Thursday, April 26 , 2018, 1:38 pm | Fair 59º

 
 
 
 

David Harsanyi: Obama Isn’t Fooling Anyone on Regulations

President's plan to 'root out regulations the conflict' rings hollow

President Barack Obama penned a witty Wall Street Journal op-ed this week titled “Toward a 21st-Century Regulatory System.”

In it, he extolled the virtues of a free market system. And to prove that his admiration of capitalism has nothing to do with naked political expediency, Obama signed an executive order that will “root out regulations that conflict, that are not worth the cost, or that are just plain dumb.”

Sounds rather subjective, though, don’t you think? How do we gauge excessive regulation in the Age of Obama? I can’t recall a single federal program, piece of legislation or proposal in the past two years that was initiated to ease the burden on consumers or businesses. (If you know of any, please send specifics to [email protected])

Obama doesn’t have to look far, if he’s serious. Nor does he need an executive order. Right now, the Environmental Protection Agency is drafting carbon rules to force on states, even though a similarly torturous 2,000 pages on a cap-and-trade scheme intending to make power more expensive was rejected. Maybe there’s something in that pile of paper to mine.

Also, the Federal Communications Commission is shoving network neutrality in the pipeline — again, bypassing Congress — so government can regulate the Internet for the first time in history, though the commissioners themselves admit that as of now, any need for rules are based on the what-ifs of their imaginations.

There exists no legislation more burdensome and expensive than the job-crushing (not “job-killing,” because, naturally, we can’t stand for that kind of imagery) Patient Protection and Affordable Care Act, formerly known as Obamacare and presently being symbolically repealed by House Republicans.

That’s for starters.

But, of course, there will be no tangible regulatory relief. The Federal Register is a codex of moral well-being, after all. Regulatory schemes are how we make life fairer, the sick healthy, the economy recession-proof and green energy a reality. It’s how we stop the rich from acting selfishly and the weak from stuffing fat kids with Sno Balls.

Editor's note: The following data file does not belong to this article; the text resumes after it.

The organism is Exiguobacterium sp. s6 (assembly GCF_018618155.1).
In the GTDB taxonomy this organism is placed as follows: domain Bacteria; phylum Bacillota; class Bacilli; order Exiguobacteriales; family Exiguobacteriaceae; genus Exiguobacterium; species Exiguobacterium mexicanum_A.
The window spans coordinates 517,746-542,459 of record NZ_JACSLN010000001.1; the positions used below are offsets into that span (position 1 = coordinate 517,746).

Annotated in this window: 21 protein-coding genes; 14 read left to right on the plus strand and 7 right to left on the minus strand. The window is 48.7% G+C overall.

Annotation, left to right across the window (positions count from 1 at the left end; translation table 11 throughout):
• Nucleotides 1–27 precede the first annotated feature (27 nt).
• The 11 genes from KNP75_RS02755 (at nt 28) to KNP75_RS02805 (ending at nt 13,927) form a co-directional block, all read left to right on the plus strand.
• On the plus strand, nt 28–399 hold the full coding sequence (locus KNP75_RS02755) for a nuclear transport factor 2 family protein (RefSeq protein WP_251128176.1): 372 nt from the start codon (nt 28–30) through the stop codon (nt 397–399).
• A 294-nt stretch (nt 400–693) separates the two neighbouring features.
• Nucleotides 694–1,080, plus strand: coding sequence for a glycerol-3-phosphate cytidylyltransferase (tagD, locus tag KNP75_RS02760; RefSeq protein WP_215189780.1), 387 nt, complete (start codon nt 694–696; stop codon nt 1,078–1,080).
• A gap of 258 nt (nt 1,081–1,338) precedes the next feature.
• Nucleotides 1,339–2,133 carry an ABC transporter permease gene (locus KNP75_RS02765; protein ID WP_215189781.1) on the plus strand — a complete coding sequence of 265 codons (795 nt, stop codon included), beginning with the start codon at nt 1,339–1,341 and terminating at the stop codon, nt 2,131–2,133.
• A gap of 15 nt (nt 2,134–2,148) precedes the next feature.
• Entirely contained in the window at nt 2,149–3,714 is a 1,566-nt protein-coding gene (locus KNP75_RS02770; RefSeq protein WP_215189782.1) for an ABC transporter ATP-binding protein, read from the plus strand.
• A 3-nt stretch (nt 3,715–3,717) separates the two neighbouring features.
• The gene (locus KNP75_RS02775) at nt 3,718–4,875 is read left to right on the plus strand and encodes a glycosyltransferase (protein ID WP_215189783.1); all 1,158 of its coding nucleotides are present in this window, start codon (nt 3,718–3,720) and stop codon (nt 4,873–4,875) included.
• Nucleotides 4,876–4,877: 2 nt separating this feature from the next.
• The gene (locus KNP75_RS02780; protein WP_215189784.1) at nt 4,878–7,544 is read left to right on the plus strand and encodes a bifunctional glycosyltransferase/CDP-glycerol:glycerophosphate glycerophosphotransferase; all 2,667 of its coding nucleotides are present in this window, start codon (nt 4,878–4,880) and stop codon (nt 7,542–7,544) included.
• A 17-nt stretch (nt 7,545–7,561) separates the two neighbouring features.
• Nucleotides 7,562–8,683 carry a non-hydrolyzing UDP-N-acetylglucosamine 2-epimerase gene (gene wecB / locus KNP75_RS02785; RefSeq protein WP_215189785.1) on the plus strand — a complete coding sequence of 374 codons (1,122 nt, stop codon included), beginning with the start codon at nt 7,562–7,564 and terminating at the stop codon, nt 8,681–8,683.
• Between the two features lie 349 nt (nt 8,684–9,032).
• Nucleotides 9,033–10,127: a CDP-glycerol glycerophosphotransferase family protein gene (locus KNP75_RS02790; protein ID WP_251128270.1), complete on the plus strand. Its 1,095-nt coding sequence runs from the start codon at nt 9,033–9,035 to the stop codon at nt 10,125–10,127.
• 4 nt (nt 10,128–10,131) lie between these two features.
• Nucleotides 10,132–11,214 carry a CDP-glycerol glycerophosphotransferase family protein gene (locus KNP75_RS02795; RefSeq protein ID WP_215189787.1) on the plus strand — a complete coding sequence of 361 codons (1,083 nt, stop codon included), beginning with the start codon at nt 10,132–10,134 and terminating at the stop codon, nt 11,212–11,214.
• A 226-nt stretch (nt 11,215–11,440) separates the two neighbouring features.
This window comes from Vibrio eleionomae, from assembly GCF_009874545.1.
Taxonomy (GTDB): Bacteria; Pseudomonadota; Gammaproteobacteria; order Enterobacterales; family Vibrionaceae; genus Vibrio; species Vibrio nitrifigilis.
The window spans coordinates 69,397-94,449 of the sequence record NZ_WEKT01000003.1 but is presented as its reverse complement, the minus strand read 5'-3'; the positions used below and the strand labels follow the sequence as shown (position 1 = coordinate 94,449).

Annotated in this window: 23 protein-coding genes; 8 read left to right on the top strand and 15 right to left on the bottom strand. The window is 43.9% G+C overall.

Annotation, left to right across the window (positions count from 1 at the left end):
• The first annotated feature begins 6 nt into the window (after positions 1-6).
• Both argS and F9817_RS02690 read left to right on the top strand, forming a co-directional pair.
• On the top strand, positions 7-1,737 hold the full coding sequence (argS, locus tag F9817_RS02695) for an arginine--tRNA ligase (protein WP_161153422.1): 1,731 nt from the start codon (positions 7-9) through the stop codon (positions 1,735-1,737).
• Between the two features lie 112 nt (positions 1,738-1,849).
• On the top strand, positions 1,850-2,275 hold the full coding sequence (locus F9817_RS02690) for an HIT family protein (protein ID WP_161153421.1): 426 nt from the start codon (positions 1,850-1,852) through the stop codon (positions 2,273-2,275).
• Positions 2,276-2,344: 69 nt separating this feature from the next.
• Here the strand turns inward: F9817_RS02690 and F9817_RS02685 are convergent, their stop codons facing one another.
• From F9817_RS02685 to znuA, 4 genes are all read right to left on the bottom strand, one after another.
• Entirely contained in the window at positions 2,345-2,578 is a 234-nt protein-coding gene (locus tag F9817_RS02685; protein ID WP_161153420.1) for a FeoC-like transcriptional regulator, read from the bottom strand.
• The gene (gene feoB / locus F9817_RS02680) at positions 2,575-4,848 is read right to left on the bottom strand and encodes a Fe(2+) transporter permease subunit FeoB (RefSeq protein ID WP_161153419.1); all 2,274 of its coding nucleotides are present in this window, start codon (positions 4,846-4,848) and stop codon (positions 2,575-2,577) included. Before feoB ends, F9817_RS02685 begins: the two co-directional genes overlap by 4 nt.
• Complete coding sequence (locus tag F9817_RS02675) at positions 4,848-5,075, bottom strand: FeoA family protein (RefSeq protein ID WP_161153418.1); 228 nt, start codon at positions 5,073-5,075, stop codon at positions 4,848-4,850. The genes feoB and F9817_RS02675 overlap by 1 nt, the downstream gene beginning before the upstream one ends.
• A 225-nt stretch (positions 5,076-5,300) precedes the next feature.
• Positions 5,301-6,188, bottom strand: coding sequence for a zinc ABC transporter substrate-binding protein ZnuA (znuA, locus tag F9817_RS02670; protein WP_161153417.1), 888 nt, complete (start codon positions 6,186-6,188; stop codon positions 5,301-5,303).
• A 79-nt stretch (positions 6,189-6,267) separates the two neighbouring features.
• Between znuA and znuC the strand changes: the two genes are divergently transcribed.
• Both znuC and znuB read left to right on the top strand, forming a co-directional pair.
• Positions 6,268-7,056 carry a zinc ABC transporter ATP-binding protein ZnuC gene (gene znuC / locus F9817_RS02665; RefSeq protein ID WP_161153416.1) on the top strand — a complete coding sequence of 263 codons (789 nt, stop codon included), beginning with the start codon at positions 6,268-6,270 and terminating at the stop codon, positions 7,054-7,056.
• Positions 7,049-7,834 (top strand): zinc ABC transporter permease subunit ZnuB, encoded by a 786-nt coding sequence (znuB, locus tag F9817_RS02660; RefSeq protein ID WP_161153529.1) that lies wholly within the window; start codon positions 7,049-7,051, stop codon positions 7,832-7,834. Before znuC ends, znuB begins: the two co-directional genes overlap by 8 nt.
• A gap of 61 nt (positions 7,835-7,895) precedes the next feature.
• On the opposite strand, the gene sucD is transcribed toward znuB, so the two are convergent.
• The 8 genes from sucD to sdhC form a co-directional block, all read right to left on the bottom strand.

Last May, a New York Times story, “With Obama, Regulations Are Back in Fashion,” laid out how the administration had “pressed forward on hundreds of new mandates.” In it, we have what seems like half the White House championing the pettiest of regulations as an ethical imperative.

Our bureaucratic agencies have nearly infinite power to do good via rule-making — once they are in, that is. Keep in mind that the rule allowing “end-of-life” counseling paid for by Medicare was inserted into Obamacare after passage and only nixed after an ensuing outcry.

It, like thousands of other additions, will return.

A Small Business Administration study says total regulatory costs that businesses (and thus consumers) pay amount to about $1.75 trillion — more than all collected personal income taxes. The Competitive Enterprise Institute found in this past year that the appearance of new rules — including “major” rules that cost more than $100 million annually — had dramatically accelerated.

Which isn’t surprising.

When Obama was in a place of political comfort, the free market was a place of unhinged self-interest, unfairness and misery. Nearly all of our troubles were portrayed as a case of regulatory neglect — and nearly every dilemma was met accordingly.

Nothing’s changed but the political conditions.

David Harsanyi is a columnist at The Denver Post and the author of Nanny State. Click here for more information, or click here to contact him.

  • Ask
  • Vote
  • Investigate
  • Answer

Noozhawk Asks: What’s Your Question?

Welcome to Noozhawk Asks, a new feature in which you ask the questions, you help decide what Noozhawk investigates, and you work with us to find the answers.

Here’s how it works: You share your questions with us in the nearby box. In some cases, we may work with you to find the answers. In others, we may ask you to vote on your top choices to help us narrow the scope. And we’ll be regularly asking you for your feedback on a specific issue or topic.

We also expect to work together with the reader who asked the winning questions to find the answer together. Noozhawk’s objective is to come at questions from a place of curiosity and openness, and we believe a transparent collaboration is the key to achieve it.

The results of our investigation will be published here in this Noozhawk Asks section. Once or twice a month, we plan to do a review of what was asked and answered.

Thanks for asking!

Click Here to Get Started >

Support Noozhawk Today

You are an important ally in our mission to deliver clear, objective, high-quality professional news reporting for Santa Barbara, Goleta and the rest of Santa Barbara County. Join the Hawks Club today to help keep Noozhawk soaring.

We offer four membership levels: $5 a month, $10 a month, $25 a month or $1 a week. Payments can be made through PayPal below, or click here for information on recurring credit-card payments.

Thank you for your vital support.


Maestro, Mastercard, Visa, American Express, Discover, Debit

Reader Comments

Noozhawk is no longer accepting reader comments on our articles. Click here for the announcement. Readers are instead invited to submit letters to the editor by emailing them to [email protected]. Please provide your full name and community, as well as contact information for verification purposes only.

Daily Noozhawk

Subscribe to Noozhawk's A.M. Report, our free e-Bulletin sent out every day at 4:15 a.m. with Noozhawk's top stories, hand-picked by the editors.

Sign Up Now >